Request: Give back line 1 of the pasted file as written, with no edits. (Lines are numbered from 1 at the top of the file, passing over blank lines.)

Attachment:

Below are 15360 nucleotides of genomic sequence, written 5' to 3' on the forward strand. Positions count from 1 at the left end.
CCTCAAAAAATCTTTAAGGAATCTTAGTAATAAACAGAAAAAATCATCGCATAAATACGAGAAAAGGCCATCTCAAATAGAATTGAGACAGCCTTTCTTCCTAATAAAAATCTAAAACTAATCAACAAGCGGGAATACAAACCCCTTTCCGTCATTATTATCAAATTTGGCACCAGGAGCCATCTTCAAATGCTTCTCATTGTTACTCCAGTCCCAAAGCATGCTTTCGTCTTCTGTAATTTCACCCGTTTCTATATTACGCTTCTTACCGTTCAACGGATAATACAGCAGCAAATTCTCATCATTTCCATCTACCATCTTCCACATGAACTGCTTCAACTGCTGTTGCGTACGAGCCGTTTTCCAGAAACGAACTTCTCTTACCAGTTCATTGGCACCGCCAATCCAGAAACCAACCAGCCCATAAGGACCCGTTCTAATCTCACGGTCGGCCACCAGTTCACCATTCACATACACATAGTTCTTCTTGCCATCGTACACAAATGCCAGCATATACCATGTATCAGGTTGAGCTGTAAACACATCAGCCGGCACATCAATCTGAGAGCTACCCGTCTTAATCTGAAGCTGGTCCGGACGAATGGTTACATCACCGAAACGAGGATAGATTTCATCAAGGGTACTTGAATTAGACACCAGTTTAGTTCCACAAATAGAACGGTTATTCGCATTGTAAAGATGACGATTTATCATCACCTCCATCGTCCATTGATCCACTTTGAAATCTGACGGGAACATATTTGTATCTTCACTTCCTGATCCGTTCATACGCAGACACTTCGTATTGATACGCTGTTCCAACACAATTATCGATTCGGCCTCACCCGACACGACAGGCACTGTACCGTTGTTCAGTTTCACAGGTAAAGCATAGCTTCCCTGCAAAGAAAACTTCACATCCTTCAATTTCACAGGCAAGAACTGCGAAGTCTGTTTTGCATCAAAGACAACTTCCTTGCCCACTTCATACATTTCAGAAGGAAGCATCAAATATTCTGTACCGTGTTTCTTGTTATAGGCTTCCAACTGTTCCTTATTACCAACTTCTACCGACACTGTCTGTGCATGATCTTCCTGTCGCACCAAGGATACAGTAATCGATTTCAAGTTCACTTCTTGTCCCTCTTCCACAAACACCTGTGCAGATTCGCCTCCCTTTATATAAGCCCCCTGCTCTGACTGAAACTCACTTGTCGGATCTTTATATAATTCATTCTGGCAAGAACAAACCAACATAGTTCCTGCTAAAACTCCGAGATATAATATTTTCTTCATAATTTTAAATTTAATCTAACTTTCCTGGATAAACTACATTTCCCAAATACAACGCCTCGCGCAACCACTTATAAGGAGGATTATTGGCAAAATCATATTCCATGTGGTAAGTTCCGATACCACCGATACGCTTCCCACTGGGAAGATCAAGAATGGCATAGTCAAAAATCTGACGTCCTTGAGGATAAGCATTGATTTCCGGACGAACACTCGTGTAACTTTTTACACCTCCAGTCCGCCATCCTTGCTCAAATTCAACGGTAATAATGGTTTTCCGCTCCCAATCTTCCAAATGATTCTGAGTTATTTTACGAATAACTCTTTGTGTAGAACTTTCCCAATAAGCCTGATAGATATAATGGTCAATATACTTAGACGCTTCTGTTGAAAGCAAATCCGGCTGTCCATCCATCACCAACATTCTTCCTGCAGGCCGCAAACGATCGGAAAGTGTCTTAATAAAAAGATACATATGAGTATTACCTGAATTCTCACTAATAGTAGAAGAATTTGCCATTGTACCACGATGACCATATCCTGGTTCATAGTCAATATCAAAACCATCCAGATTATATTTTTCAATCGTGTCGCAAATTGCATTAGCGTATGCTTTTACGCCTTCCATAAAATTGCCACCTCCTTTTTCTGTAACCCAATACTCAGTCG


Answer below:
Below are 15360 nucleotides of genomic sequence, written 5' to 3' on the forward strand. Positions count from 1 at the left end.